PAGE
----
One of World’s Most Dovish Central Banks Faces Test of Unity

(Bloomberg) -- Market sentiment may turn and its currency may tumble, but one thing hasn’t wavered in Hungary: the unity of its central bank.

It’s been more than two years since there was a dissenting voice on the panel that sets interest rates at the National Bank of Hungary. The minutes of its last meeting, released Wednesday, showed that run extended to a 26th meeting in July, when borrowing costs were left at a record low.

One of World’s Most Dovish Central Banks Faces Test of Unity

The common resolve coincided with an unprecedented period of monetary easing, which has helped Prime Minister Viktor Orban fire up the economy. But tighter policy may soon be called for as faster growth boosts inflation and investors demand higher yields. That could prompt a divergence of views under Governor Gyorgy Matolcsy, whom Orban appointed in 2013 with a mission to reduce borrowing costs.

"We haven’t tested the unity of the Monetary Council in a tightening cycle,” said Cristian Maggio, head of emerging-markets strategy at London-based TD Securities. “This is the first time the tide is turning since Matolcsy’s appointment and it’s at turning points you start to see cracks in homogeneous views.”

One of World’s Most Dovish Central Banks Faces Test of Unity

While unanimity in central bank policy isn’t unheard of -- the European Central Bank often makes its decisions without dissenters -- in Hungary rate-setters rarely make public statements and when they do are known to toe the official line and defer to Marton Nagy, Matolcsy’s deputy, to guide the monetary debate. The central bank’s press office declined to comment.

The top-down approach pursued by Matolcsy and Nagy contrasts with peers in the region and beyond. Mojmir Hampl, a Czech central bank vice governor, was alone in voting for a rate hike in May before the rest of the board backed the first back-to-back increases since 2007. In Poland, where the benchmark has been unchanged since 2015, there’s a constant stream of communication from rate setters who regularly air policy disagreements.

In Hungary there are no such mixed messages, and the central bank, known as the MNB, has convinced investors to follow it down an aggressive monetary easing path that also included mortgage-note purchases on the secondary market and extending zero-interest funding to lenders.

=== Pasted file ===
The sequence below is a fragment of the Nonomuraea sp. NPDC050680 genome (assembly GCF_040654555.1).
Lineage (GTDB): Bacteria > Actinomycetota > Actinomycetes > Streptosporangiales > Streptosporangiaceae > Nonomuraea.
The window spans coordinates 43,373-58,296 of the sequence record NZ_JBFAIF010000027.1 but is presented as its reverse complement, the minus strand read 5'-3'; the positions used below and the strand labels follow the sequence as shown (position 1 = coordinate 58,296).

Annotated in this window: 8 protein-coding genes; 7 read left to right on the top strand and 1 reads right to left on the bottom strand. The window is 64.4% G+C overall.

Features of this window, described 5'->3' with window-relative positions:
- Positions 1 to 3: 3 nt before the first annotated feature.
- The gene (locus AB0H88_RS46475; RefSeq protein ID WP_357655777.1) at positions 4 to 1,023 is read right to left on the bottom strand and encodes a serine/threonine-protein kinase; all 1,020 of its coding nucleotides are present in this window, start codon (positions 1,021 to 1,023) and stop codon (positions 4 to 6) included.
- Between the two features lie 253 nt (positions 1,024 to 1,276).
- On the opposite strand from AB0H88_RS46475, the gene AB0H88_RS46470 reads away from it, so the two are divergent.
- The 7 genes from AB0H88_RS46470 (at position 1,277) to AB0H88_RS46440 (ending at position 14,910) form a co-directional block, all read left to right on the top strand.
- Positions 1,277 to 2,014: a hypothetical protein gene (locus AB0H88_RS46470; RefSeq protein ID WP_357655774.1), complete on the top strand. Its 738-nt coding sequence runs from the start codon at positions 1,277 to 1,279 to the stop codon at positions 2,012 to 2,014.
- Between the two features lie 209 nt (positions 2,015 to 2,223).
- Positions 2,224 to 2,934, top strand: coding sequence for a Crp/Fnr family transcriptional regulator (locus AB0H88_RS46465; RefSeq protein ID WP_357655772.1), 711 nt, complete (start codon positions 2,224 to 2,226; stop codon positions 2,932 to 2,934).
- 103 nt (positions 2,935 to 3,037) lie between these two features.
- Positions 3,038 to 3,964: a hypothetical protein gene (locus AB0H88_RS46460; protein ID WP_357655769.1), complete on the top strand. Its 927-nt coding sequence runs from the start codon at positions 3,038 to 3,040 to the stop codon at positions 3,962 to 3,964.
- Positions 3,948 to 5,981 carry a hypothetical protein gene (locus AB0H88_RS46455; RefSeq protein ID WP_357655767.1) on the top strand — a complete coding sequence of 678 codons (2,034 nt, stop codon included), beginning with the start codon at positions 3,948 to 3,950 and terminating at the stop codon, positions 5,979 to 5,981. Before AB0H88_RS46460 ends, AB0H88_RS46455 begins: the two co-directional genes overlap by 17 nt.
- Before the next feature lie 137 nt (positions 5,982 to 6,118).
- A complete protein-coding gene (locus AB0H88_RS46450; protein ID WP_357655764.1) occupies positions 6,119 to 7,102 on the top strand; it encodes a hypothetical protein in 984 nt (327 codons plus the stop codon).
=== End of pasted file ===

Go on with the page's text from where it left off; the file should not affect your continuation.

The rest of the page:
“Investors find it refreshing that the MNB differs strikingly from peer central banks,” said Phoenix Kalen, director of emerging-market strategy at Societe Generale SA. “This consistency has helped Hungary to achieve a high level of credibility in investors’ eyes and successfully promote the various programs of unconventional easing.”

The unity of the nine-member rate-setting body hasn’t made it impervious to market blowback. As the forint tumbled to a record in early July and efforts to lower long-term yields faltered, Matolcsy’s group signaled it’s ready abandon loose monetary conditions if necessary. The forint has recovered; it traded at 320.48 per euro at 9:43 a.m. in Budapest on Thursday, compared with a record low 330.75 on July 2.

Still, the currency weakening has contributed to faster inflation. The annual consumer price index rose to 3.4 percent in July, the highest in more than five years, from 3.1 percent in June, the Budapest-based statistics office said Wednesday. The central bank’s medium-term target is 3 percent.

In Wednesday’s minutes, rate setters said they backed a “cautious and predictable” policy approach because of the volatility in financial markets and its impact on inflation. Several members stressed the need to monitor the potential effects of decisions from the European Central Bank, which is preparing to end its bond buying later this year.

The market backdrop “may call for action in the end,” said Kubilay Ozturk, a senior emerging-market economist at Deutsche Bank AG in Istanbul. He added that a policy shift may not crack the central bank’s unity. “Probably it will again be unanimous.”

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